It is absolutely no secret to anyone who has been on the diet track throughout their lives that losing weight is more than just about combining “rabbit” food with mind-numbing exercise.

Even if you find a diet plan that you can stick to for a while, and an exercise that is enjoyable enough that you will at least grudgingly participate, sooner or later it’s off the wagon and the hard-won weight loss is lost.

Statistics abound that cite the problem of “yo-yo” dieters. You lose the weight, you gain it back and more, then lose some weight, and gain that back and more. Many of us beat ourselves up for having little will power, but in our heart-of-hearts we know the entire weight loss phenomenon is so much more than food, activity, and will power.

Research is now showing that the weight gain itself has a great deal to do with emotion. Emotional eating is something almost every over-weight person can relate to. We stuff our feelings down with food, hiding from emotions such as fear, guilt, shame, and anger.

The gallon of ice cream, the box of cookies, the bag of chips all become our friends. Feeling friendless and alone, with nowhere to turn to deal with “undealable” emotions, foods that stimulate the “feel good” center of our brain often become the only coping mechanism we think we have.

And, if that weren’t bad enough, the stress we feel when we do emotionally eat, as well as the stress we inevitably feel when we are trying to stick to a diet, causes an increase in the stress hormone cortisol. One of the functions of cortisol is to help the body hang on to excess fat during dieting as the body thinks it is in a famine.

So, if emotion got us in our over-weight state in the first place, and is helping keep us on the yo-yo dieting plan, then it can also help us out of this dilemma.

Think back through your experiences with weight loss, and ask yourself these questions:

· When did you first notice that you weren’t happy with your body?

· What diet or exercise did you try then?

· What came next?

· How did you feel during that time?

Tell your story to a friend, or write it down. What you are doing is starting to peel the layers of the onion back until you discover the real emotional reason that you are over-weight.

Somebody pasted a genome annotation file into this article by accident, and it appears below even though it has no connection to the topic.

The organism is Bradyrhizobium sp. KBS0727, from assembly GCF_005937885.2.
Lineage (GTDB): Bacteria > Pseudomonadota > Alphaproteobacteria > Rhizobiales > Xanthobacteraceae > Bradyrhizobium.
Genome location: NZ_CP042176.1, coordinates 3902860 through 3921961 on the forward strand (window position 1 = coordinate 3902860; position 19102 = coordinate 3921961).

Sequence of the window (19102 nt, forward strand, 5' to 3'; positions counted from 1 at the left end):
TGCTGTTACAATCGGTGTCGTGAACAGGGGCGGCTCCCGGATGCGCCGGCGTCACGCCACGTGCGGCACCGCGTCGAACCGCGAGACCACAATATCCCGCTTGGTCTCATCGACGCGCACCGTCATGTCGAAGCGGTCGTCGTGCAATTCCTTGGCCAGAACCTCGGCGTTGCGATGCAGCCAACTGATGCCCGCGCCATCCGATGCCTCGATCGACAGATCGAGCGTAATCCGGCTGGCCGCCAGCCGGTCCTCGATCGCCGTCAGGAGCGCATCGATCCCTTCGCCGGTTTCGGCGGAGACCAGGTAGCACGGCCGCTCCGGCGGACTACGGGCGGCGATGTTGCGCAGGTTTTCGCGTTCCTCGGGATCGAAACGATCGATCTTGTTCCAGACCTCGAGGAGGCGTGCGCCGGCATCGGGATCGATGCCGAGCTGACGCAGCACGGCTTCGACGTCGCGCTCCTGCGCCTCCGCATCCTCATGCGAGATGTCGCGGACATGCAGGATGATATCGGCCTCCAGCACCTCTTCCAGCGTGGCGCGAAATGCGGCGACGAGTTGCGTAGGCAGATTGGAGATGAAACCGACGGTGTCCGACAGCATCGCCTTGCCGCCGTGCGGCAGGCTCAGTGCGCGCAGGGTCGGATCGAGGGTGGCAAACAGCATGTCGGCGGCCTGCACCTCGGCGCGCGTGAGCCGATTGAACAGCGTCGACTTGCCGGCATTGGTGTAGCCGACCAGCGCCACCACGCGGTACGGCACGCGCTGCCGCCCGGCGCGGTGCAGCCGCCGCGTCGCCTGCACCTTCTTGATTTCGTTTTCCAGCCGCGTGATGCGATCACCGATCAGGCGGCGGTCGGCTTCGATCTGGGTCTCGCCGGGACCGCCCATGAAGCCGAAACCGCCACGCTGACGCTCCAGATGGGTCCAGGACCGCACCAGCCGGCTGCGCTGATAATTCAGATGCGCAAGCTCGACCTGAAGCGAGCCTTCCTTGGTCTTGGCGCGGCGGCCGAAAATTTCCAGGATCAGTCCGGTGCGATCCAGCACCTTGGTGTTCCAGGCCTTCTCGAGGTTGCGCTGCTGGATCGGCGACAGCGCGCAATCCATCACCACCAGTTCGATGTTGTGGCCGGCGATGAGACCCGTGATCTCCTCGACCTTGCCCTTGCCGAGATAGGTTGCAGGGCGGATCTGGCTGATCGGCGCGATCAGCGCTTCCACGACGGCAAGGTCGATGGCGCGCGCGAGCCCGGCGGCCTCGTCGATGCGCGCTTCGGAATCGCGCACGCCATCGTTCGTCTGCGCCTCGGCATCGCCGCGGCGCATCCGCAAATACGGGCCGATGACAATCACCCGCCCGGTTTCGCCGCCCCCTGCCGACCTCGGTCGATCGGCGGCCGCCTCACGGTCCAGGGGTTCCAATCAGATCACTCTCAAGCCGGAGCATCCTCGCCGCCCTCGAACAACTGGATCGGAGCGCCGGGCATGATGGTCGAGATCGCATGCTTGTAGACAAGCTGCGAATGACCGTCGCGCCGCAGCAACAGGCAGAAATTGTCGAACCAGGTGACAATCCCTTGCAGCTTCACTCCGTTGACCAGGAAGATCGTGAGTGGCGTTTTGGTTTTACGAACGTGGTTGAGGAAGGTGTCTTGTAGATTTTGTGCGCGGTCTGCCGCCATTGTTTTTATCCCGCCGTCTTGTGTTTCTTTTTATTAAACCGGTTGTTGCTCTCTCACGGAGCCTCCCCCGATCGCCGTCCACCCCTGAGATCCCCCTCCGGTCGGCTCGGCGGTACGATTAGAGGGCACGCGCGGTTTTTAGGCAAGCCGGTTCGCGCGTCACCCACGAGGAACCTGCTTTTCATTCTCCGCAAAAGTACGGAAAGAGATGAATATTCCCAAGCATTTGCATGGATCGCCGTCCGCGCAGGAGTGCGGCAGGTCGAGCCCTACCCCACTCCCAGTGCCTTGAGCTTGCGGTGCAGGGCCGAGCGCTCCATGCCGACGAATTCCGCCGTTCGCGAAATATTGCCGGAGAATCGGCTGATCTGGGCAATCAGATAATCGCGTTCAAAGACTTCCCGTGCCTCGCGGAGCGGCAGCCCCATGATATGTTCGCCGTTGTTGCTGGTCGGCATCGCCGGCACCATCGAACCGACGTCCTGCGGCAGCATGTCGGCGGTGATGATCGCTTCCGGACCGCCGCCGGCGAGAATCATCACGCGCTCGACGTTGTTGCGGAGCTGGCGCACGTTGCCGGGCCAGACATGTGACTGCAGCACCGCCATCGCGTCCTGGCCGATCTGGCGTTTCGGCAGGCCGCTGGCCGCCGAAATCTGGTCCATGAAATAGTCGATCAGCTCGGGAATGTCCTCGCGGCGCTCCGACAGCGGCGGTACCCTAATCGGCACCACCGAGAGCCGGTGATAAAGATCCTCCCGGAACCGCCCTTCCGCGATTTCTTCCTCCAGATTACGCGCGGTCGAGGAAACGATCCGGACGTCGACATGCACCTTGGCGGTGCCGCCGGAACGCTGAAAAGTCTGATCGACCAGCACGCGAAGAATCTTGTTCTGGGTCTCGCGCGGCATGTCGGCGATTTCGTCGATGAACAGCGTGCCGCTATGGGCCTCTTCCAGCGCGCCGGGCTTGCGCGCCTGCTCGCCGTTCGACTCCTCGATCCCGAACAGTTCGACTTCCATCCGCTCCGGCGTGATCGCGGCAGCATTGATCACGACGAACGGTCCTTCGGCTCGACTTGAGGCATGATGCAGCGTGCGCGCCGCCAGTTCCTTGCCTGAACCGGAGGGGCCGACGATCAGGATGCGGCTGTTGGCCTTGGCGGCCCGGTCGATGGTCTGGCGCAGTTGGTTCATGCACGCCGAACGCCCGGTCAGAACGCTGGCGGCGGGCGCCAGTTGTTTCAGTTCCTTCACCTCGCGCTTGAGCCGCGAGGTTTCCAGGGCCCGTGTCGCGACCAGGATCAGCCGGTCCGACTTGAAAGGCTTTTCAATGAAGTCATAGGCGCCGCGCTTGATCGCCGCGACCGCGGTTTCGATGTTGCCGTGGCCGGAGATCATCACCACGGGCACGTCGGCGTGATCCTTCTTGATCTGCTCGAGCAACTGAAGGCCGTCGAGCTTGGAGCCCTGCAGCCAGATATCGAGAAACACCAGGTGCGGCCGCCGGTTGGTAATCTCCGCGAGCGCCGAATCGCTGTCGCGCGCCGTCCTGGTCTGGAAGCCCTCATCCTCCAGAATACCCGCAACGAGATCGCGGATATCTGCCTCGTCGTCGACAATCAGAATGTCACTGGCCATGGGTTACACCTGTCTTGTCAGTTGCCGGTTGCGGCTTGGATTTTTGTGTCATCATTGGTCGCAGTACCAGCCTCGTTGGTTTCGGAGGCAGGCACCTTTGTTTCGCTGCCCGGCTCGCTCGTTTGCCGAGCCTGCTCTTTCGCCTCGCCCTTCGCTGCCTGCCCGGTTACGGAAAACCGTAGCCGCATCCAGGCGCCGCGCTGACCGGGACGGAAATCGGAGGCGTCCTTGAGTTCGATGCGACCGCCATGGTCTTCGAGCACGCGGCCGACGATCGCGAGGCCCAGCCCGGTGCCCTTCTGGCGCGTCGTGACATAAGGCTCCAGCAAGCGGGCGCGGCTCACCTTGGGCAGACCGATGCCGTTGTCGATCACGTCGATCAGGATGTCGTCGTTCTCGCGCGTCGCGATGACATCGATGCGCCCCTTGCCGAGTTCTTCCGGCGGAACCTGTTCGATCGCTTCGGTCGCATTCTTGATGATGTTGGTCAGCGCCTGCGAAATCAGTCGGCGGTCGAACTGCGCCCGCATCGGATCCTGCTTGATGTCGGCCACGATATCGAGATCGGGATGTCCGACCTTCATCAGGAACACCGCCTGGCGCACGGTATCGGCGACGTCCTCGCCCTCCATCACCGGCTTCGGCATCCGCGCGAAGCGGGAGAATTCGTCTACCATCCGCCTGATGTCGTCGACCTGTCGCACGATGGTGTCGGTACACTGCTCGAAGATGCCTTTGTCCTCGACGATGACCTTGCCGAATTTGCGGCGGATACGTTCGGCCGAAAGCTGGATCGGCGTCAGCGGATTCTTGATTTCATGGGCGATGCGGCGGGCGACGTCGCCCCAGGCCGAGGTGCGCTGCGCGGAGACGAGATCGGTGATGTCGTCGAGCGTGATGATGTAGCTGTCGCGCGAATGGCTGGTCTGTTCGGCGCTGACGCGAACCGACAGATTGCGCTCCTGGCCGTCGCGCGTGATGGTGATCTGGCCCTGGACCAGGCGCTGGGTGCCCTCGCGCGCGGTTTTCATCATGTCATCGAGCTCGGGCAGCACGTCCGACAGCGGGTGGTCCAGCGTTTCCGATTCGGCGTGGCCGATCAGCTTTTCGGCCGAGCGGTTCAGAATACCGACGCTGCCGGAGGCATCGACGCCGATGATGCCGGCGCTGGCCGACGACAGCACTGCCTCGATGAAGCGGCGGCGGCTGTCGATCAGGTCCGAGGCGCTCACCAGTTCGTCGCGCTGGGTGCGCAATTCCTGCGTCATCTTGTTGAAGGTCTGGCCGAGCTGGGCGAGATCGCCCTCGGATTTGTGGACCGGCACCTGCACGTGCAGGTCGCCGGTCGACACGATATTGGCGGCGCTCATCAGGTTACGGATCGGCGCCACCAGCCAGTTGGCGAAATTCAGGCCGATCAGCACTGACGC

What is it that you are afraid of? What do you feel guilt, shame, or anger about? Where does the sadness come from?

Let your body talk to you. Listen and it will help you tell your story.

Then, you can start to be kinder to yourself. So many over-weight people have a real hate relationship with both their bodies and themselves. They see their bodies as ugly and repulsive. They see themselves as unworthy.

However, you take care of things that you love. Now that you know what the emotional reason is for carrying around that extra weight, you can offer yourself and your body the compassion that you would a small child. And as you begin to see yourself in a different light, you might find that you have a completely different – emotional – attitude to dieting, thus releasing the stress around it.

Here is a very first step for you:

Say out loud to yourself “Even though I am overweight I love and accept myself and I’m okay.”

You may find yourself struggling to say those words the first time, but persist through that first initial block, even if that statement doesn’t feel true to you right now.

That statement is empowering, and along with looking at the emotional reasons for over-eating, and starting to feel compassion for yourself, it is unbelievable what happens. That emotion, instead of you fighting against it, just flows through you.

What we want to do is love ourselves as we are and when we do that, that fear no longer has the same control over us. The biggest challenge is seeing something about yourself that you can love because you’ve been so judgmental and critical about your body in the past.

It's so important for you to say that you love and accept yourself, and to really appreciate your body in this moment , because - we take care of what we love.

Lisa Ruderman is a licensed Marital and Family Therapist, certified Emotional Focused Therapist, supervisor and trainer. She teaches her clients valuable relationship skills that create life long, healthy bonds. Lisa is a co-founder of the San Diego Center for Emotionally Focused Therapy.